Underwire Film Festival is a cracking event that recognises the best short film work made by women across a range of crafts – including cinematographers, screenwriters, sound designers, producers and editors. Alongside their annual festival in London, they host dinners across the UK, encouraging women to build local connections, and they are also energetic champions of the filmmakers that they have screened, following up careers and promoting subsequent work.
In 2011, I chaired Wired Words, an interactive workshop focusing on film criticism, where a panel of Catherine Bray (Film4), Guy Lodge (Variety), Frances Morgan (Sight & Sound), Hannah Patterson (Kamera Books) and Virginie Sélavy (Electric Sheep), considered whether there is still space in current criticism landscape for radical ideas. Discussion ranged from identifying the prevailing notions that currently need shaking up, to measuring how a lively exchange of ideas can stack up against the industrial constraints of contemporary film criticism.
Last year’s session was entitled ‘Why Can’t Women Make Feature Films?, and saw a filmmaker, a critic and a programmer look at the gender gap, roll up their sleeves and get myth-busting on common misconceptions about female filmmakers and the struggles they face in making the transition from short films to features. Carol Morley (Dreams of a Life), Hannah McGill (Sight & Sound, The List) and Lizzie Francke (Senior Production Executive at British Film Institute Film Fund) took a series of familiar complaints, ripped them to shreds, and then read the shreds like tea leaves, looking forward to a time when the question “How does it feel to be a woman filmmaker?” is never asked again. The event then traveled to Glasgow Short Film Festival, where I was joined by Noé Mendelle (Scottish Documentary Institute), Hannah McGill (Sight & Sound, The List) and Tom Kalin (Columbia University, Swoon). Audience member Raisah Ahmed gives a good summary of some of the discussion points on her blog. I also wrote a longer blog post on the thinking behind the events.
For this year’s festival, I wanted to focus on a positive, and relatively unusual ratio, celebrating the number of women in leadership roles at film festivals in the UK and Ireland. As research I’ve been compiling interviews/features found online on this Tumblr and I’m looking forward to hearing from three kickass women on Saturday as to what makes them tick and how they captain their ships.
Saturday 23 November | 2:30pm – 4pm | £5
The Bar at the Yard Theatre, Unit 2a, Queen’s Yard, London, E9 5EN
While many international film festivals are male-led, closer to home, the UK and Ireland has a remarkably high proportion of women in leadership roles, who continue to shape film culture and bring a vision of cinema to their audiences – something for Underwire to celebrate! With a job that involves juggling artistic values with fundraising nouse, developing relationships with filmmakers, building and managing a team while being a public-facing figure under the critical eye of the press, and their audiences, just who are these people?
For this discussion we will be joined by a trio of inspirational Film Festival Directors, Heather Croall (Sheffield Doc/Fest), Grainne Humphreys (Jameson Dublin Film Festival) and Alison Poltock (East End Film Festival), who have each dramatically developed their festivals in the past few years into key international events. Each will present a brief manifesto, communicating both their artistic vision and a sense of how they captain their ship, and audience members will be encouraged to reflect on their own ideas and strategies.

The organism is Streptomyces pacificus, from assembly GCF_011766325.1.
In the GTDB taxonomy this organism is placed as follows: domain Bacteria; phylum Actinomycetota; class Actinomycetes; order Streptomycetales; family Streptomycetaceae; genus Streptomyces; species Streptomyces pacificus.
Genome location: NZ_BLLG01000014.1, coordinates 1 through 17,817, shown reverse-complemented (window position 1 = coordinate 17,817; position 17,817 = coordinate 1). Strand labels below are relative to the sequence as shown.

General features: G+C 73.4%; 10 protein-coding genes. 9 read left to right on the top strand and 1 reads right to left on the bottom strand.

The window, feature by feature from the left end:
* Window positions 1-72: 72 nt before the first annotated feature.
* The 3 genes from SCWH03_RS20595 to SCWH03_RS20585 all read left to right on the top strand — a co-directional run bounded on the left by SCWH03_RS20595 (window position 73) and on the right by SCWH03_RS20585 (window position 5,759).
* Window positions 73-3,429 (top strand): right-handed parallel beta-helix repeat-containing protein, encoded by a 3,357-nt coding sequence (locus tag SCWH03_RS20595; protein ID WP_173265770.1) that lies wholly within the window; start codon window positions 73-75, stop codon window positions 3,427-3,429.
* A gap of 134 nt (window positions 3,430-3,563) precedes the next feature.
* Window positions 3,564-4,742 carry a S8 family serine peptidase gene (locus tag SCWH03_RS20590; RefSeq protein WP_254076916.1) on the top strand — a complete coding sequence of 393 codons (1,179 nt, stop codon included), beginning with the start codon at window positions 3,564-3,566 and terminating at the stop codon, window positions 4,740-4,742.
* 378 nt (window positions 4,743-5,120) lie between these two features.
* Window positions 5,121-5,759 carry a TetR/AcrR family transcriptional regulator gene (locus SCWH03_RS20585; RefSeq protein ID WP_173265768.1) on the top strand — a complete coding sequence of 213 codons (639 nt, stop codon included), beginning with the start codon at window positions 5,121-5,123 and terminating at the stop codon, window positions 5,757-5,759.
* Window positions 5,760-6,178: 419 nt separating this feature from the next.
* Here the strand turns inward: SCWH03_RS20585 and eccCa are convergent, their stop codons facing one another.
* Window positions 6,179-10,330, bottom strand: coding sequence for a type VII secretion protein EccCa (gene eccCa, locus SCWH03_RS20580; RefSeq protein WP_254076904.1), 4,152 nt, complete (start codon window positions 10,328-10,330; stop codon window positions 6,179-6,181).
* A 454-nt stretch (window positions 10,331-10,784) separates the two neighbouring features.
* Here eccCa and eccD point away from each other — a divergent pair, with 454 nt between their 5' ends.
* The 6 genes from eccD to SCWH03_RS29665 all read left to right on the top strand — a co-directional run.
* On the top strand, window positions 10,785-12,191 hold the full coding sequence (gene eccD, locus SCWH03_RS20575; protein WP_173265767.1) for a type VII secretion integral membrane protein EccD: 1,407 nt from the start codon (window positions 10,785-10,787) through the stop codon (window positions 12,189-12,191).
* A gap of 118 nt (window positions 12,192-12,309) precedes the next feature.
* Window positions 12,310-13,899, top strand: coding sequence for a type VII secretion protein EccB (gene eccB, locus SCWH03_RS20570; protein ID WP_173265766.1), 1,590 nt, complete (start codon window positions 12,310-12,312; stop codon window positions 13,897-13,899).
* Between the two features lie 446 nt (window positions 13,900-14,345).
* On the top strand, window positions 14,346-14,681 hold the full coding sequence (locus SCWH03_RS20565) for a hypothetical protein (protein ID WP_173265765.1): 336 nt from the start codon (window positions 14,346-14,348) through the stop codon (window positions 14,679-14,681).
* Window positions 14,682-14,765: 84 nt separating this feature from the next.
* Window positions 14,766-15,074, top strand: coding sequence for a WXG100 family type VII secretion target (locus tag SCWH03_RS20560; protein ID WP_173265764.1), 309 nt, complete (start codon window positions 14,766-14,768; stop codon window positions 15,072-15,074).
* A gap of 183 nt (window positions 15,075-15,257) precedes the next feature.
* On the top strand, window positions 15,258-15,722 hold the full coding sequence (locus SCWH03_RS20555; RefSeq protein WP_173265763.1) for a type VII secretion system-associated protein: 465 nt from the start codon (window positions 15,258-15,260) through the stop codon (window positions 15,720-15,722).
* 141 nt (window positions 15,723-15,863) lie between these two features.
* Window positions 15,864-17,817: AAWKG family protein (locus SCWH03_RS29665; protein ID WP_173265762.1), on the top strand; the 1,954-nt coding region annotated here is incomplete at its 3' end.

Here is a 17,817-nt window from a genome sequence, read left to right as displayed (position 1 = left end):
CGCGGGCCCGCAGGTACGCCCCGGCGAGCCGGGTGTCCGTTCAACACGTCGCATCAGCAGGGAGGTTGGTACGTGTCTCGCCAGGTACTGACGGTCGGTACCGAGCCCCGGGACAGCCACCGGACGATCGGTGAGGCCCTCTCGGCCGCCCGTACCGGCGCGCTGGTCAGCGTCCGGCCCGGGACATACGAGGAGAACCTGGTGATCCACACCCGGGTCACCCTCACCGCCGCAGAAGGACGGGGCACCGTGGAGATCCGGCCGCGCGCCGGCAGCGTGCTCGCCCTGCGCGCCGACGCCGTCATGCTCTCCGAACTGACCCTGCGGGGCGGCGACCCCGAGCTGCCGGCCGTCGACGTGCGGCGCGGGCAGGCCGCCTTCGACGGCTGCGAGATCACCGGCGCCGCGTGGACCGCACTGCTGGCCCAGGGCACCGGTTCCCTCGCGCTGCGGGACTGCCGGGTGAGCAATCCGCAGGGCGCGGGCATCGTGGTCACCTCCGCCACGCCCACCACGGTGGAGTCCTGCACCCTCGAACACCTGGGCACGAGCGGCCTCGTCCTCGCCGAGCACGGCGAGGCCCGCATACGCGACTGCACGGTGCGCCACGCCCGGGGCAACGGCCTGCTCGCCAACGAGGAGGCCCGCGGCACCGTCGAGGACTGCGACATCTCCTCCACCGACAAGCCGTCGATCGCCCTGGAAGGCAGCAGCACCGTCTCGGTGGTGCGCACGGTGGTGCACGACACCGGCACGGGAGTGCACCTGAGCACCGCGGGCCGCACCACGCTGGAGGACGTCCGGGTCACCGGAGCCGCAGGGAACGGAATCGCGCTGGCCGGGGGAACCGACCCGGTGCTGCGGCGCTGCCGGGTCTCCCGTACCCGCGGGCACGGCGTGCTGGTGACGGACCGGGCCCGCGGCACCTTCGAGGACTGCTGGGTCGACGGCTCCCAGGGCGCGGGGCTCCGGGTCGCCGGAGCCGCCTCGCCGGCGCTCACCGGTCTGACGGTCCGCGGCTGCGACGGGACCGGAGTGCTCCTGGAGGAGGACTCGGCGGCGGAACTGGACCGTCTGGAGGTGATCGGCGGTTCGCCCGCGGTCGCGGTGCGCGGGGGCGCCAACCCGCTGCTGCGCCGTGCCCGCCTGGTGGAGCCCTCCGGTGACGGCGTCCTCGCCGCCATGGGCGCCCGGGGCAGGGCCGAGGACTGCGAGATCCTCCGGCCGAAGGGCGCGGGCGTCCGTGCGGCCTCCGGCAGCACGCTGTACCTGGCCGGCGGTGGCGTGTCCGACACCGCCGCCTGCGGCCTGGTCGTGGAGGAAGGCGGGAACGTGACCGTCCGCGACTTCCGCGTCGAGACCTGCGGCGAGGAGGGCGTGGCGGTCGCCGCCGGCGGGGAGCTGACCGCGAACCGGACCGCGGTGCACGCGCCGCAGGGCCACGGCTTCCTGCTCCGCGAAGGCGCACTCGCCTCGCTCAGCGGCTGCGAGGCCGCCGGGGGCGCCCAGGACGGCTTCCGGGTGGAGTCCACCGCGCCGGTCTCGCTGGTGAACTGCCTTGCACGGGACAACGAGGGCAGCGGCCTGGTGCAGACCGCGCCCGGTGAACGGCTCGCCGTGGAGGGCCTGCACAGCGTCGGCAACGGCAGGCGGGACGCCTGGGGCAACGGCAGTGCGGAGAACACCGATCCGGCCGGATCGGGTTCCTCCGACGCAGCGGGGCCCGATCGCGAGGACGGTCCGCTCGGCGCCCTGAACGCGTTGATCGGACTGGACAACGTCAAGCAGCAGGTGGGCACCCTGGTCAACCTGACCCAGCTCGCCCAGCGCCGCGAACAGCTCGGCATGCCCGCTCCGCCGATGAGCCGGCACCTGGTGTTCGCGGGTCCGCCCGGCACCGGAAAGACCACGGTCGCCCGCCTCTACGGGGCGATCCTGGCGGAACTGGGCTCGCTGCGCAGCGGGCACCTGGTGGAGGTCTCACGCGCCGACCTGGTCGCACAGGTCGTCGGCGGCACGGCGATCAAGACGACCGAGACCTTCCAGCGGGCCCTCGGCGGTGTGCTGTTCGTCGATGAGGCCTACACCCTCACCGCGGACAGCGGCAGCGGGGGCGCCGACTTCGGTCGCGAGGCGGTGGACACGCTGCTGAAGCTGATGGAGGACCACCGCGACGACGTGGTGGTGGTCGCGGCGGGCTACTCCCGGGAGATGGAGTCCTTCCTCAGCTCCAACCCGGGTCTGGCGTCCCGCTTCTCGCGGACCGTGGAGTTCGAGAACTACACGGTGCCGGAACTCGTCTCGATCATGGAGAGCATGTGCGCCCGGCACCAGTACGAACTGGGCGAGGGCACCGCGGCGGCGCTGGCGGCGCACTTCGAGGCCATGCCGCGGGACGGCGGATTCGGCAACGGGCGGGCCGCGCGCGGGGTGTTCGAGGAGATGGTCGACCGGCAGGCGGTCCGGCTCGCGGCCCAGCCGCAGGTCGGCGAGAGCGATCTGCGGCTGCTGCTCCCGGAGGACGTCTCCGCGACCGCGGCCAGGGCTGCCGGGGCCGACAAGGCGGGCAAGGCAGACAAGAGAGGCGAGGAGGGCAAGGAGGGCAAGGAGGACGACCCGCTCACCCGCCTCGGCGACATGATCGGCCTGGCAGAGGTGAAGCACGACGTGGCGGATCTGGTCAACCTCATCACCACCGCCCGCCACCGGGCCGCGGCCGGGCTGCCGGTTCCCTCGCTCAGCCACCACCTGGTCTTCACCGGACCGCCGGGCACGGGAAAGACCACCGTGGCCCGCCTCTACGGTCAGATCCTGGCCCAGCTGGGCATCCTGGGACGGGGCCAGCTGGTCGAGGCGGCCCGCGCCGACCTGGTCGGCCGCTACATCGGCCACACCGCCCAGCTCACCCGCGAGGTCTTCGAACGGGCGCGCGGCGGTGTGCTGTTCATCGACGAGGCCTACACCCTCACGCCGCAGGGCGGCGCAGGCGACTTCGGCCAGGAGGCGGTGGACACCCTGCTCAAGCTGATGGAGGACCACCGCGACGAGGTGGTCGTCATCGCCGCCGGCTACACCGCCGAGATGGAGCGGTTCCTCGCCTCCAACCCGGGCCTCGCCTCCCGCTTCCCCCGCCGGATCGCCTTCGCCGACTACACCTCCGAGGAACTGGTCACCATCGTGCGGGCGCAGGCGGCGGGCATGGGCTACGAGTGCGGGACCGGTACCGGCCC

Essential for any ambitious cat looking to build a career in film exhibition, or indeed production, and for those interested in hearing where film culture is heading, from those tasked with pushing it forward. Curated by Kate Taylor.
Heather Croall is Director of the Sheffield International Documentary Festival (Sheffield Doc/Fest), the premier documentary, factual and digital media event in the UK. Doc/Fest is a film festival, industry conference and a major international marketplace, offering pitching opportunities, controversial discussion panels and in-depth filmmaker masterclasses, as well as a wealth of inspirational documentary films across the globe. Heather is also a Director of XO Labs, an international programme designed to explore the creative and commercial challenges of developing content and services for digital media.
Grainne Humphreys is the Festival Director of the Jameson Dublin International Film Festival. Ireland’s leading public film festival, this is her fifth year as Artistic Director. She began her working life in film education, teaching and programming for young audiences in Dublin and around Ireland. She has worked in independent cinema for over sixteen years, starting as Administrator of the Junior Dublin Film Festival in 1994. She was Assistant Director in the Irish Film Institute, where she was Director of both Stranger Than Fiction Documentary Festival and the Dublin French Film Festival from 2002- 2007. She was Co-Editor of Ireland into Film, a series of publication on a number of key Irish films. She also regularly broadcasts on the arts for both radio and television.
Alison Poltock is the Artistic Director of the Pan-Asia Film Festival and the East End Film Festival. Her love of cinema, coupled with her passion for supporting new voices has seen the East End Film Festival grow in recent years from 14 feature films in 2007 to 86 Features across 12 major venues in 2011. Reuters recently listed EEFF among the top 10 film festivals in the World.